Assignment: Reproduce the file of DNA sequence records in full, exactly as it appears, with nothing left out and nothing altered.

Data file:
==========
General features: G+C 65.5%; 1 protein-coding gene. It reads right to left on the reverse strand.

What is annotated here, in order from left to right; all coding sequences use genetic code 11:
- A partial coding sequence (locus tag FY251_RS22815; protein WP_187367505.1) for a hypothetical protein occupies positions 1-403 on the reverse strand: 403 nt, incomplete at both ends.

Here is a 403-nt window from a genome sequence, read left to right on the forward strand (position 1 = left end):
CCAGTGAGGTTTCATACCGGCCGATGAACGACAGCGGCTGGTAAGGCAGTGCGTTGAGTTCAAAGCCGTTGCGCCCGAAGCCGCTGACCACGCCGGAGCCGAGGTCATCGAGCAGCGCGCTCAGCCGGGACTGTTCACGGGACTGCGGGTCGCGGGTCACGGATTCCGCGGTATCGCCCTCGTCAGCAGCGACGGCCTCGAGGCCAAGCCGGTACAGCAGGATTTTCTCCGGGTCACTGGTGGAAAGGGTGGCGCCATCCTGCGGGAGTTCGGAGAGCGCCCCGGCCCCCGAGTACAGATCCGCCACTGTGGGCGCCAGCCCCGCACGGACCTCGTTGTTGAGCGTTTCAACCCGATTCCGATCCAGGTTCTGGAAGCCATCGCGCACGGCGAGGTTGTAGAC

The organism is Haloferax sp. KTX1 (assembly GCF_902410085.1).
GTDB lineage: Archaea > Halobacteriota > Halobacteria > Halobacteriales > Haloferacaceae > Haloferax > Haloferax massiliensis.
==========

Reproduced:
General features: G+C 65.5%; 1 protein-coding gene. It reads right to left on the reverse strand.

What is annotated here, in order from left to right; all coding sequences use genetic code 11:
- A partial coding sequence (locus tag FY251_RS22815; protein WP_187367505.1) for a hypothetical protein occupies positions 1-403 on the reverse strand: 403 nt, incomplete at both ends.

Here is a 403-nt window from a genome sequence, read left to right on the forward strand (position 1 = left end):
CCAGTGAGGTTTCATACCGGCCGATGAACGACAGCGGCTGGTAAGGCAGTGCGTTGAGTTCAAAGCCGTTGCGCCCGAAGCCGCTGACCACGCCGGAGCCGAGGTCATCGAGCAGCGCGCTCAGCCGGGACTGTTCACGGGACTGCGGGTCGCGGGTCACGGATTCCGCGGTATCGCCCTCGTCAGCAGCGACGGCCTCGAGGCCAAGCCGGTACAGCAGGATTTTCTCCGGGTCACTGGTGGAAAGGGTGGCGCCATCCTGCGGGAGTTCGGAGAGCGCCCCGGCCCCCGAGTACAGATCCGCCACTGTGGGCGCCAGCCCCGCACGGACCTCGTTGTTGAGCGTTTCAACCCGATTCCGATCCAGGTTCTGGAAGCCATCGCGCACGGCGAGGTTGTAGAC

The organism is Haloferax sp. KTX1 (assembly GCF_902410085.1).
GTDB lineage: Archaea > Halobacteriota > Halobacteria > Halobacteriales > Haloferacaceae > Haloferax > Haloferax massiliensis.